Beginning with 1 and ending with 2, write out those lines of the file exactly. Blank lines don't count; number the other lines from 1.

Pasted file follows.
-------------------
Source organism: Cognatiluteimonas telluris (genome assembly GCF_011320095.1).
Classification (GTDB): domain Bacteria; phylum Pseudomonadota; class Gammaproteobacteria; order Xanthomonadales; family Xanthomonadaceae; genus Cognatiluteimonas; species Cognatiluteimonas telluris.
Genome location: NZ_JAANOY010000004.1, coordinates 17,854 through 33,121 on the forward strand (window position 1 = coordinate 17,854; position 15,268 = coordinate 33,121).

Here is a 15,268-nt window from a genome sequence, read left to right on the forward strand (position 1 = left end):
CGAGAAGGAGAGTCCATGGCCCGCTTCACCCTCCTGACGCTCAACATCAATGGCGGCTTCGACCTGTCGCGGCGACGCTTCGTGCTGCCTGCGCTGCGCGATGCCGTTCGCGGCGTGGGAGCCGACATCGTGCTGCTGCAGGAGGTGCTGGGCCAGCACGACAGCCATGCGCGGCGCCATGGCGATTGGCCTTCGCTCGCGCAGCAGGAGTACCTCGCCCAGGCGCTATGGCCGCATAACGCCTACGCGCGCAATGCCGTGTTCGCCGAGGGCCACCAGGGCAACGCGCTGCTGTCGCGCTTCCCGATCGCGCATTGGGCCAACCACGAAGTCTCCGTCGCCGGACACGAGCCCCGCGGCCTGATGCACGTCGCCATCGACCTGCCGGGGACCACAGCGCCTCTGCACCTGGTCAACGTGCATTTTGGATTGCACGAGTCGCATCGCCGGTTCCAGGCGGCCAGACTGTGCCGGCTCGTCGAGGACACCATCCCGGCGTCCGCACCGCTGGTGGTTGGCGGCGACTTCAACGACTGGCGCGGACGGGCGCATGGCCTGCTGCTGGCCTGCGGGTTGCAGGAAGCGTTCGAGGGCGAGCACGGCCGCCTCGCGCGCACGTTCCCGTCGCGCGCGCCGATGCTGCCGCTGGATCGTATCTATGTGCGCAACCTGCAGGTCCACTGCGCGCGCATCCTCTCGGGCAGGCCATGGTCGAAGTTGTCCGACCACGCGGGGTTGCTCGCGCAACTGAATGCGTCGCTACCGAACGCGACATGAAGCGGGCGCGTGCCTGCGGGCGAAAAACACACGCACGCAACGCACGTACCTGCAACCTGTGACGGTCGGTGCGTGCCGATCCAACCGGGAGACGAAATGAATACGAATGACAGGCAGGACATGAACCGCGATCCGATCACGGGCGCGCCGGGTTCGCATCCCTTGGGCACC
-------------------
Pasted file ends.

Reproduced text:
Source organism: Cognatiluteimonas telluris (genome assembly GCF_011320095.1).
Classification (GTDB): domain Bacteria; phylum Pseudomonadota; class Gammaproteobacteria; order Xanthomonadales; family Xanthomonadaceae; genus Cognatiluteimonas; species Cognatiluteimonas telluris.